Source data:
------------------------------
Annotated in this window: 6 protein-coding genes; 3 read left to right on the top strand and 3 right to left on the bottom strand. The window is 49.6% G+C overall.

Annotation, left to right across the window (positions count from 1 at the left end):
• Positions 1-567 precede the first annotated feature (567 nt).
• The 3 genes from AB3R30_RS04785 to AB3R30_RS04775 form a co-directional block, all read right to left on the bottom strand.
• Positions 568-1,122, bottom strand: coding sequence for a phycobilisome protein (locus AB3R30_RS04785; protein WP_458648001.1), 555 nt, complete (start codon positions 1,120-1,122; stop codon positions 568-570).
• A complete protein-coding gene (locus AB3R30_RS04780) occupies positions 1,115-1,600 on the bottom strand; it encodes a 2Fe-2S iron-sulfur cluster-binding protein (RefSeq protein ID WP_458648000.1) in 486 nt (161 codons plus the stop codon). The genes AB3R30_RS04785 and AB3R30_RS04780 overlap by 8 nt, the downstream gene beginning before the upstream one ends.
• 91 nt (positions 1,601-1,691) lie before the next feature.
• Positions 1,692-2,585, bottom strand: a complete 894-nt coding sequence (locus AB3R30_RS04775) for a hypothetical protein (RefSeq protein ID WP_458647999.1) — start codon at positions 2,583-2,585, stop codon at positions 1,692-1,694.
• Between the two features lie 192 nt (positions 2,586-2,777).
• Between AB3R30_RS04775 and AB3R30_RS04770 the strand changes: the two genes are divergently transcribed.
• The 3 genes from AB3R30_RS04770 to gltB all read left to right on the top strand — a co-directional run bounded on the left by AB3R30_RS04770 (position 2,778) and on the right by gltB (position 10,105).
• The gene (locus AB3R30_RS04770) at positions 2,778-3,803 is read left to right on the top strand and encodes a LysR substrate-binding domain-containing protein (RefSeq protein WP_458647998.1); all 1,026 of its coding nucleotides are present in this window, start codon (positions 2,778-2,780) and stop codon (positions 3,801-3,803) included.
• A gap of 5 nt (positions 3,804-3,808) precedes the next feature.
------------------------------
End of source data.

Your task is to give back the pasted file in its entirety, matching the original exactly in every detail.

Annotated in this window: 6 protein-coding genes; 3 read left to right on the top strand and 3 right to left on the bottom strand. The window is 49.6% G+C overall.

Annotation, left to right across the window (positions count from 1 at the left end):
• Positions 1-567 precede the first annotated feature (567 nt).
• The 3 genes from AB3R30_RS04785 to AB3R30_RS04775 form a co-directional block, all read right to left on the bottom strand.
• Positions 568-1,122, bottom strand: coding sequence for a phycobilisome protein (locus AB3R30_RS04785; protein WP_458648001.1), 555 nt, complete (start codon positions 1,120-1,122; stop codon positions 568-570).
• A complete protein-coding gene (locus AB3R30_RS04780) occupies positions 1,115-1,600 on the bottom strand; it encodes a 2Fe-2S iron-sulfur cluster-binding protein (RefSeq protein ID WP_458648000.1) in 486 nt (161 codons plus the stop codon). The genes AB3R30_RS04785 and AB3R30_RS04780 overlap by 8 nt, the downstream gene beginning before the upstream one ends.
• 91 nt (positions 1,601-1,691) lie before the next feature.
• Positions 1,692-2,585, bottom strand: a complete 894-nt coding sequence (locus AB3R30_RS04775) for a hypothetical protein (RefSeq protein ID WP_458647999.1) — start codon at positions 2,583-2,585, stop codon at positions 1,692-1,694.
• Between the two features lie 192 nt (positions 2,586-2,777).
• Between AB3R30_RS04775 and AB3R30_RS04770 the strand changes: the two genes are divergently transcribed.
• The 3 genes from AB3R30_RS04770 to gltB all read left to right on the top strand — a co-directional run bounded on the left by AB3R30_RS04770 (position 2,778) and on the right by gltB (position 10,105).
• The gene (locus AB3R30_RS04770) at positions 2,778-3,803 is read left to right on the top strand and encodes a LysR substrate-binding domain-containing protein (RefSeq protein WP_458647998.1); all 1,026 of its coding nucleotides are present in this window, start codon (positions 2,778-2,780) and stop codon (positions 3,801-3,803) included.
• A gap of 5 nt (positions 3,804-3,808) precedes the next feature.